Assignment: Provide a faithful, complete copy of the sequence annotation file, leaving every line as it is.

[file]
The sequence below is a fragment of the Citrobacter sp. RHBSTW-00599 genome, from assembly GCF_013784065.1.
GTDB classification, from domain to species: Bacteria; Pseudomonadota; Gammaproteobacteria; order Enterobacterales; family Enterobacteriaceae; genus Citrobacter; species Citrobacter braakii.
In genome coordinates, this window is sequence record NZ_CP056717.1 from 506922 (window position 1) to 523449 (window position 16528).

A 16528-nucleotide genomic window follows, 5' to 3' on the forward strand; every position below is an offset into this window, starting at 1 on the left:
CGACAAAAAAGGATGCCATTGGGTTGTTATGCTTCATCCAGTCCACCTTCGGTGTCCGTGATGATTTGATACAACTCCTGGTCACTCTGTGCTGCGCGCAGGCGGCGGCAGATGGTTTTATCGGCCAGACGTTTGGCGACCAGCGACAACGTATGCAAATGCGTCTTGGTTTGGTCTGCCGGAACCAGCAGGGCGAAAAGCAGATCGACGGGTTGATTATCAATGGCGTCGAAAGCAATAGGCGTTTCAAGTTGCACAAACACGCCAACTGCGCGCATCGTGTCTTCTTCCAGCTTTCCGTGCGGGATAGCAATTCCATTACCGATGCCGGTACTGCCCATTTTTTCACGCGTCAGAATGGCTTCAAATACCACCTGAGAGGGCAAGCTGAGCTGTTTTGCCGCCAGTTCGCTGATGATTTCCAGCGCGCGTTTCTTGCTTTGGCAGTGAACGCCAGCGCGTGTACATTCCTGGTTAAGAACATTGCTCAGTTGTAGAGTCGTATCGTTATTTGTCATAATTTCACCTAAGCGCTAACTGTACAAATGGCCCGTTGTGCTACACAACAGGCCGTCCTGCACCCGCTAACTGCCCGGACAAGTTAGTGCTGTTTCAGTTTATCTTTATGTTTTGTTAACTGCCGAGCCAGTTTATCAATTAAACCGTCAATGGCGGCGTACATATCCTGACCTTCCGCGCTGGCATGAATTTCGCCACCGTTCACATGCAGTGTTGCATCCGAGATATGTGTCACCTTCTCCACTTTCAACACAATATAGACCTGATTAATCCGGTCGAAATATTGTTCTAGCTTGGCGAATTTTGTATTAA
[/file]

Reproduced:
The sequence below is a fragment of the Citrobacter sp. RHBSTW-00599 genome, from assembly GCF_013784065.1.
GTDB classification, from domain to species: Bacteria; Pseudomonadota; Gammaproteobacteria; order Enterobacterales; family Enterobacteriaceae; genus Citrobacter; species Citrobacter braakii.
In genome coordinates, this window is sequence record NZ_CP056717.1 from 506922 (window position 1) to 523449 (window position 16528).

A 16528-nucleotide genomic window follows, 5' to 3' on the forward strand; every position below is an offset into this window, starting at 1 on the left:
CGACAAAAAAGGATGCCATTGGGTTGTTATGCTTCATCCAGTCCACCTTCGGTGTCCGTGATGATTTGATACAACTCCTGGTCACTCTGTGCTGCGCGCAGGCGGCGGCAGATGGTTTTATCGGCCAGACGTTTGGCGACCAGCGACAACGTATGCAAATGCGTCTTGGTTTGGTCTGCCGGAACCAGCAGGGCGAAAAGCAGATCGACGGGTTGATTATCAATGGCGTCGAAAGCAATAGGCGTTTCAAGTTGCACAAACACGCCAACTGCGCGCATCGTGTCTTCTTCCAGCTTTCCGTGCGGGATAGCAATTCCATTACCGATGCCGGTACTGCCCATTTTTTCACGCGTCAGAATGGCTTCAAATACCACCTGAGAGGGCAAGCTGAGCTGTTTTGCCGCCAGTTCGCTGATGATTTCCAGCGCGCGTTTCTTGCTTTGGCAGTGAACGCCAGCGCGTGTACATTCCTGGTTAAGAACATTGCTCAGTTGTAGAGTCGTATCGTTATTTGTCATAATTTCACCTAAGCGCTAACTGTACAAATGGCCCGTTGTGCTACACAACAGGCCGTCCTGCACCCGCTAACTGCCCGGACAAGTTAGTGCTGTTTCAGTTTATCTTTATGTTTTGTTAACTGCCGAGCCAGTTTATCAATTAAACCGTCAATGGCGGCGTACATATCCTGACCTTCCGCGCTGGCATGAATTTCGCCACCGTTCACATGCAGTGTTGCATCCGAGATATGTGTCACCTTCTCCACTTTCAACACAATATAGACCTGATTAATCCGGTCGAAATATTGTTCTAGCTTGGCGAATTTTGTATTAA